Yuri Milner: billionaire investor on leaving Russia, investing in Twitter and Facebook, and turning scientists into celebrities.

Weekend Confidential: Yuri Milner

The billionaire investor on leaving Russia, investing in Twitter and Facebook, and turning scientists into celebrities

ALEXANDRA WOLFE

Nov. 22, 2013 7:33 p.m. ET

As a young dropout from a Ph.D. program in physics, Yuri Milner had no special ambitions to start a technology company in his native Russia. He worked in finance for a few years before coming across a 1999 report by Morgan Stanley MS +1.46% analyst Mary Meeker, describing the tech boom in the U.S. and how the industry was starting to grow in Europe.“This was a revelation,” says Mr. Milner. “How can it be that a company without any revenue could be worth $50 billion?” he asked himself. “I was like, ‘I like that! Brilliant!’ ” He decided he would try to do the same in Russia. “I figured OK, in the U.S. it’s $50 billion, so in Russia even if I do $1 billion, I’m still in good shape, even with a discount,” he says, laughing.

In 2000, Mr. Milner started a company inspired by the success of YahooYHOO +0.52%Amazon and eBayEBAY +0.24% “I said, ‘You know, what the heck? Let’s start all three!’ ” His business started with three separate branches—mail, e-commerce and auction companies—and was later grouped under the name Mail.ru. It went public in a 2010 IPO at nearly $6 billion.

Today Mr. Milner is focused on investing, and two of his biggest investments— FacebookFB -1.01% and Twitter TWTR -2.52% —just happened to be the most talked about IPOs of the last two years.

His investment firm DST Global’s share in Twitter was worth about $1.2 billion at its initial public offering in early November, after a $400 million investment in 2011. With Facebook, his initial $200 million investment in 2009 turned out to be worth $2 billion. Twitter’s $14.4 billion IPO, he says, is a testament to the power of social media. He considers the company “the largest influence mechanism in the world,” he says. Why its extraordinary market valuation? “Because exercising or trying to exercise influence is something people do very often.”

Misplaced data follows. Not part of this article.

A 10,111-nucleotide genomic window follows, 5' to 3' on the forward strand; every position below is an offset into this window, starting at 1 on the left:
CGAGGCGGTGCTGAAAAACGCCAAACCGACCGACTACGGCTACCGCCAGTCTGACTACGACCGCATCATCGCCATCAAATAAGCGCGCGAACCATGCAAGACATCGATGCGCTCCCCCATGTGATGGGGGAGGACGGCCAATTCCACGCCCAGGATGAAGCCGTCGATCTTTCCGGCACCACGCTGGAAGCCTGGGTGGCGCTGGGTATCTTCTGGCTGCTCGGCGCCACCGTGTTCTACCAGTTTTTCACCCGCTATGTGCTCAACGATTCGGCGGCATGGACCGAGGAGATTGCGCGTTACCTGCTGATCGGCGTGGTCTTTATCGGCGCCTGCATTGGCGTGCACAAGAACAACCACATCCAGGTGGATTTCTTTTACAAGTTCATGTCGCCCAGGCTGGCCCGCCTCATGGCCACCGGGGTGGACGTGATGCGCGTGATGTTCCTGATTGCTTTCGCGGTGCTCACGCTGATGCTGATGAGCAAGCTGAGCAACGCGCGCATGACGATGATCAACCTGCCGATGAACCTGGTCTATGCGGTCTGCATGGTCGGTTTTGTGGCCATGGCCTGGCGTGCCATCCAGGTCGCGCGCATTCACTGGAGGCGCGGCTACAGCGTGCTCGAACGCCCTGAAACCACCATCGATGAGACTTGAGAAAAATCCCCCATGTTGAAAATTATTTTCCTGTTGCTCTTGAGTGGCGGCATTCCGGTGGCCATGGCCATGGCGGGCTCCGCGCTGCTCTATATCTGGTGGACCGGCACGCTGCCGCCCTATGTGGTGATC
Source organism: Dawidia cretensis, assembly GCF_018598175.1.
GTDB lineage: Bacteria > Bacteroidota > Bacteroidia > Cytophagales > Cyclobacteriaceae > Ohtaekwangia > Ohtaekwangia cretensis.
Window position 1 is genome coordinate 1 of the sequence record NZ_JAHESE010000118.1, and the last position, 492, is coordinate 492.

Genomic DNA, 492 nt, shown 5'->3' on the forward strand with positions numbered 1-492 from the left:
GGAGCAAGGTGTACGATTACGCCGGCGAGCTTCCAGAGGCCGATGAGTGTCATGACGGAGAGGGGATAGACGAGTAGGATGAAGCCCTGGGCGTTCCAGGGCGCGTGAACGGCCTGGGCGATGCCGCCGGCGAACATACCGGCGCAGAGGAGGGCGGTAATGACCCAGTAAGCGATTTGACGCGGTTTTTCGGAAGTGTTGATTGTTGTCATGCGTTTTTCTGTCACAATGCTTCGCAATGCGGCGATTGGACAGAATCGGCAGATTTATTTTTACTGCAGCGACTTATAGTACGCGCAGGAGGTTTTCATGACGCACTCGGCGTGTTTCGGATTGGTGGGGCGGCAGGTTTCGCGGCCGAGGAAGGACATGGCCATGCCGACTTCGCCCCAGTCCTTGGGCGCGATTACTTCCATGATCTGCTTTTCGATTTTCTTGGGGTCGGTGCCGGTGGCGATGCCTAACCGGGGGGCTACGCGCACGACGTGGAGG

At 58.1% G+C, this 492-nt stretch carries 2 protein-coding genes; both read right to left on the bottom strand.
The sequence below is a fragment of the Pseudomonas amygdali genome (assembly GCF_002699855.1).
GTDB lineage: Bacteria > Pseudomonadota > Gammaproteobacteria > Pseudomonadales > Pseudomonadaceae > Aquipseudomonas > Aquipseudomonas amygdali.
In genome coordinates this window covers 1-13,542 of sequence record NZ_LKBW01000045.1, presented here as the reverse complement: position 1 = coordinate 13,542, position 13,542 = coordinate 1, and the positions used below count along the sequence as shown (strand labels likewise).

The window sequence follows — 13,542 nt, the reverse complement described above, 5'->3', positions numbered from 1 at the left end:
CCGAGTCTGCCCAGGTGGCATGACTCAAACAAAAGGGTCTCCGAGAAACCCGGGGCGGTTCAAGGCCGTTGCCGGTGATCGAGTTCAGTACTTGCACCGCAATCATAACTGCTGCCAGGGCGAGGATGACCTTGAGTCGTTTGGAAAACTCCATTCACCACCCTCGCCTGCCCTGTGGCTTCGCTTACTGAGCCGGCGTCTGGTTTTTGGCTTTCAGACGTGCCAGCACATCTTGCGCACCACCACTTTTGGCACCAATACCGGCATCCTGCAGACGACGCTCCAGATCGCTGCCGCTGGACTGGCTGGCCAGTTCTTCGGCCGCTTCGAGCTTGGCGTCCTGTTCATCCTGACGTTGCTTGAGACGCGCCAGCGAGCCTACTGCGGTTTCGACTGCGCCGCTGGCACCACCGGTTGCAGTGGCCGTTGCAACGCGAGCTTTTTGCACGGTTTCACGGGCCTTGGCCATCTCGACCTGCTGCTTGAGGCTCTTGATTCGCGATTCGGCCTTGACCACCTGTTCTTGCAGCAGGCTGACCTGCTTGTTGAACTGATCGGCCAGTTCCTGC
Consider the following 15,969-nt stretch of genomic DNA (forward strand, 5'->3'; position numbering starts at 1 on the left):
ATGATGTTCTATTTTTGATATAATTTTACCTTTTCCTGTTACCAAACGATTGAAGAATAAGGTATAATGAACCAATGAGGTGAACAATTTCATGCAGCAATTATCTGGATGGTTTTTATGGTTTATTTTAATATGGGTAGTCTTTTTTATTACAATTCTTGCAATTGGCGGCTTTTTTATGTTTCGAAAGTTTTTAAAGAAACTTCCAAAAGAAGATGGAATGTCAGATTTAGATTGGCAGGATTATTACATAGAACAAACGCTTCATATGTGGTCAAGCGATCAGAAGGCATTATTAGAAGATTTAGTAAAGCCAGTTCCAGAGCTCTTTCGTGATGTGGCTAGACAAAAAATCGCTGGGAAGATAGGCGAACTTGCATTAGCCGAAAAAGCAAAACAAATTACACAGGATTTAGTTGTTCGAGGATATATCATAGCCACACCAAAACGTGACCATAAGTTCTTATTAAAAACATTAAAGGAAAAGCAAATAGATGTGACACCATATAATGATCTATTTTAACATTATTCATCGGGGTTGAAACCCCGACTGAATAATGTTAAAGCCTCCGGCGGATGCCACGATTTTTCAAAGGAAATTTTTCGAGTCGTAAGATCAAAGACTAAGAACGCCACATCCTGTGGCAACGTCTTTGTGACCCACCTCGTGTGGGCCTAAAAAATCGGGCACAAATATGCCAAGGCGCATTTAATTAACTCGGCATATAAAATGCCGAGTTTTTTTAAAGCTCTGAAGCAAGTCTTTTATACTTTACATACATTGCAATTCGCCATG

Mr. Milner punctuated his splashy arrival in Silicon Valley by purchasing a sprawling Los Altos, Calif., mansion in 2011 for a reported $100 million—then the highest known price paid for a single-family home in the U.S. The 25,500-square-foot French chateau-style house wasn’t on the market when his wife Julia discovered it; they made an offer anyway.

His sudden arrival caused a stir in the closely connected world of Silicon Valley, as did his somewhat mysterious background. In the mid-1990s, Mr. Milner worked for Mikhail Khodorkovsky, the founder of the oil company Yukos, who is now imprisoned on charges of tax evasion and fraud. Mr. Khodorkovsky’s lawyers have argued that the charges against him were politically motivated.

Nor has it escaped attention that a principal backer of Mr. Milner’s first DST fund was the Russian billionaire Alisher Usmanov, who was sentenced in 1980 on charges of fraud and embezzlement. (The DST funds’ principal investors today are global sovereign wealth funds.) Mr. Usmanov spent time in prison, but he was exonerated by the Supreme Court of Uzbekistan in 2000, which ruled that evidence incriminating him had been fabricated.

Mr. Milner says that he rarely travels to Russia these days. He stepped down from his role as chairman of Mail.ru in 2012, and now many of DST Global’s investments are in the U.S. Though his most visible presence is in Silicon Valley, he also frequently spends time in China and New York. In the lobby of his midtown Manhattan hotel last summer, he explained how he came to America. Leaning back with his legs crossed in a tailored gray suit, Mr. Milner looks nothing like the academic physicist he used to be.

Born in the Soviet Union in 1961, he was (like many Russian boys) named after Yuri Gagarin, the cosmonaut who that year became the first man launched into outer space. At age 12, Mr. Milner became interested in physics when a family friend involved in weapons development came over. “I found out for the first time about the nuclear bomb,” he says.

After graduating from Moscow State University, he spent the next five years as a physicist. But while working on his Ph.D. he realized that he didn’t have what it took to stand out in the field. “I was not smart enough,” he says. “If you really want to do fundamental physics, you have to be extremely smart.” His decision to leave the field coincided with the Soviet Union’s collapse. “Then I decided to start a new life,” he says.